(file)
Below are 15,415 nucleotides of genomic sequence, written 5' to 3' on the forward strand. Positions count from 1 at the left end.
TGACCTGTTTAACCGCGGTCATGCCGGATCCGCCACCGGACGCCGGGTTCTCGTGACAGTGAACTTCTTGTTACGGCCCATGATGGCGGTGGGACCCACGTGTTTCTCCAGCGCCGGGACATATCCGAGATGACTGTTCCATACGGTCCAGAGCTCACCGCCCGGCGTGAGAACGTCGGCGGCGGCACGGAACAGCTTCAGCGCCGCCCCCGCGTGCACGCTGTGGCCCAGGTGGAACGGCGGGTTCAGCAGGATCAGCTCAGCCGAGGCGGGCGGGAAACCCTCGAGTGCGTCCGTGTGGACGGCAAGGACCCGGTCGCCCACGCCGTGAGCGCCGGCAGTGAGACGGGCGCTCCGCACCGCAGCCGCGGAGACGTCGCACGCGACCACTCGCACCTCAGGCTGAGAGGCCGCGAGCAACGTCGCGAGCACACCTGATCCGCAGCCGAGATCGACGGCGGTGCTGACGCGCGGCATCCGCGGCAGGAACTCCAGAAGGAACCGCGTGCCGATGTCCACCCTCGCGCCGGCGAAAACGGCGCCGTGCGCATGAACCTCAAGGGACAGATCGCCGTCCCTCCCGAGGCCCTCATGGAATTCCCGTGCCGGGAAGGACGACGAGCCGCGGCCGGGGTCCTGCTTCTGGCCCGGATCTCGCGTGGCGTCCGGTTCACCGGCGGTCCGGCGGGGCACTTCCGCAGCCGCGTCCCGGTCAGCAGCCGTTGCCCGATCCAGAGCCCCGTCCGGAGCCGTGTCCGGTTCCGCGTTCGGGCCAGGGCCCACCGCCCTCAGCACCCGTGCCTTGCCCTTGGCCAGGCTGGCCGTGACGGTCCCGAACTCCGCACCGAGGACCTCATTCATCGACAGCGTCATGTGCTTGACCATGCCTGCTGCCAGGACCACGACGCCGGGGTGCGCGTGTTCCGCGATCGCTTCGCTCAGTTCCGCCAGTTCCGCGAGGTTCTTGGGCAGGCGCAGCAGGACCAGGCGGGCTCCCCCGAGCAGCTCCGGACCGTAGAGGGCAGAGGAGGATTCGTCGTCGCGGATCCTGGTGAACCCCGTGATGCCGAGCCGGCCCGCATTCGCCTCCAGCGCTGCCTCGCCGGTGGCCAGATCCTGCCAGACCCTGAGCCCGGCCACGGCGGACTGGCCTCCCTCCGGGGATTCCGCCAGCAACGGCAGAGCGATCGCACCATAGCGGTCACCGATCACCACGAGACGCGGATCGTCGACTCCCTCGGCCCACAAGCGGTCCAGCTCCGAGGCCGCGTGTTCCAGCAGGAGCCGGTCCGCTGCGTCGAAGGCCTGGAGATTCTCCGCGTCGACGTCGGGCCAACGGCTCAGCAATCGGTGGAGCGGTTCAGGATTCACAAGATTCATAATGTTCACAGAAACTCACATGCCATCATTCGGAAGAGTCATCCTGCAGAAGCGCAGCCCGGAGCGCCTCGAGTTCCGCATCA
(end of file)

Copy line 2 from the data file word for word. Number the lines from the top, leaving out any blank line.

TGACCTGTTTAACCGCGGTCATGCCGGATCCGCCACCGGACGCCGGGTTCTCGTGACAGTGAACTTCTTGTTACGGCCCATGATGGCGGTGGGACCCACGTGTTTCTCCAGCGCCGGGACATATCCGAGATGACTGTTCCATACGGTCCAGAGCTCACCGCCCGGCGTGAGAACGTCGGCGGCGGCACGGAACAGCTTCAGCGCCGCCCCCGCGTGCACGCTGTGGCCCAGGTGGAACGGCGGGTTCAGCAGGATCAGCTCAGCCGAGGCGGGCGGGAAACCCTCGAGTGCGTCCGTGTGGACGGCAAGGACCCGGTCGCCCACGCCGTGAGCGCCGGCAGTGAGACGGGCGCTCCGCACCGCAGCCGCGGAGACGTCGCACGCGACCACTCGCACCTCAGGCTGAGAGGCCGCGAGCAACGTCGCGAGCACACCTGATCCGCAGCCGAGATCGACGGCGGTGCTGACGCGCGGCATCCGCGGCAGGAACTCCAGAAGGAACCGCGTGCCGATGTCCACCCTCGCGCCGGCGAAAACGGCGCCGTGCGCATGAACCTCAAGGGACAGATCGCCGTCCCTCCCGAGGCCCTCATGGAATTCCCGTGCCGGGAAGGACGACGAGCCGCGGCCGGGGTCCTGCTTCTGGCCCGGATCTCGCGTGGCGTCCGGTTCACCGGCGGTCCGGCGGGGCACTTCCGCAGCCGCGTCCCGGTCAGCAGCCGTTGCCCGATCCAGAGCCCCGTCCGGAGCCGTGTCCGGTTCCGCGTTCGGGCCAGGGCCCACCGCCCTCAGCACCCGTGCCTTGCCCTTGGCCAGGCTGGCCGTGACGGTCCCGAACTCCGCACCGAGGACCTCATTCATCGACAGCGTCATGTGCTTGACCATGCCTGCTGCCAGGACCACGACGCCGGGGTGCGCGTGTTCCGCGATCGCTTCGCTCAGTTCCGCCAGTTCCGCGAGGTTCTTGGGCAGGCGCAGCAGGACCAGGCGGGCTCCCCCGAGCAGCTCCGGACCGTAGAGGGCAGAGGAGGATTCGTCGTCGCGGATCCTGGTGAACCCCGTGATGCCGAGCCGGCCCGCATTCGCCTCCAGCGCTGCCTCGCCGGTGGCCAGATCCTGCCAGACCCTGAGCCCGGCCACGGCGGACTGGCCTCCCTCCGGGGATTCCGCCAGCAACGGCAGAGCGATCGCACCATAGCGGTCACCGATCACCACGAGACGCGGATCGTCGACTCCCTCGGCCCACAAGCGGTCCAGCTCCGAGGCCGCGTGTTCCAGCAGGAGCCGGTCCGCTGCGTCGAAGGCCTGGAGATTCTCCGCGTCGACGTCGGGCCAACGGCTCAGCAATCGGTGGAGCGGTTCAGGATTCACAAGATTCATAATGTTCACAGAAACTCACATGCCATCATTCGGAAGAGTCATCCTGCAGAAGCGCAGCCCGGAGCGCCTCGAGTTCCGCATCA